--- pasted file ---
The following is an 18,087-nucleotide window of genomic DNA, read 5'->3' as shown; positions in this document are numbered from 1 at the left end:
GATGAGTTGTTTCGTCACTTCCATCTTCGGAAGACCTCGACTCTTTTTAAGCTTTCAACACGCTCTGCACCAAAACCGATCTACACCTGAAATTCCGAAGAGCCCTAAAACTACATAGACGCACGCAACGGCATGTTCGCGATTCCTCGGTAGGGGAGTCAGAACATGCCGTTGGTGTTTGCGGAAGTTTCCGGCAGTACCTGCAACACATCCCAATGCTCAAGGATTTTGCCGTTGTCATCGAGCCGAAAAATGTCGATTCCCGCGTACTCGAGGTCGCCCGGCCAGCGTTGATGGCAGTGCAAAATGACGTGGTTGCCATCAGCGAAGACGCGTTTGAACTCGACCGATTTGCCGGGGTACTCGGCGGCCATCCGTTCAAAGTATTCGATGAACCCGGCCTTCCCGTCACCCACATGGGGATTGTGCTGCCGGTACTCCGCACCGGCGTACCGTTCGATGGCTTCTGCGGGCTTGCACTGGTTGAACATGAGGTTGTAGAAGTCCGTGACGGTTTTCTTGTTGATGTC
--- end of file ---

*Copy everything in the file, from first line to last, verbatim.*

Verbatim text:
The following is an 18,087-nucleotide window of genomic DNA, read 5'->3' as shown; positions in this document are numbered from 1 at the left end:
GATGAGTTGTTTCGTCACTTCCATCTTCGGAAGACCTCGACTCTTTTTAAGCTTTCAACACGCTCTGCACCAAAACCGATCTACACCTGAAATTCCGAAGAGCCCTAAAACTACATAGACGCACGCAACGGCATGTTCGCGATTCCTCGGTAGGGGAGTCAGAACATGCCGTTGGTGTTTGCGGAAGTTTCCGGCAGTACCTGCAACACATCCCAATGCTCAAGGATTTTGCCGTTGTCATCGAGCCGAAAAATGTCGATTCCCGCGTACTCGAGGTCGCCCGGCCAGCGTTGATGGCAGTGCAAAATGACGTGGTTGCCATCAGCGAAGACGCGTTTGAACTCGACCGATTTGCCGGGGTACTCGGCGGCCATCCGTTCAAAGTATTCGATGAACCCGGCCTTCCCGTCACCCACATGGGGATTGTGCTGCCGGTACTCCGCACCGGCGTACCGTTCGATGGCTTCTGCGGGCTTGCACTGGTTGAACATGAGGTTGTAGAAGTCCGTGACGGTTTTCTTGTTGATGTC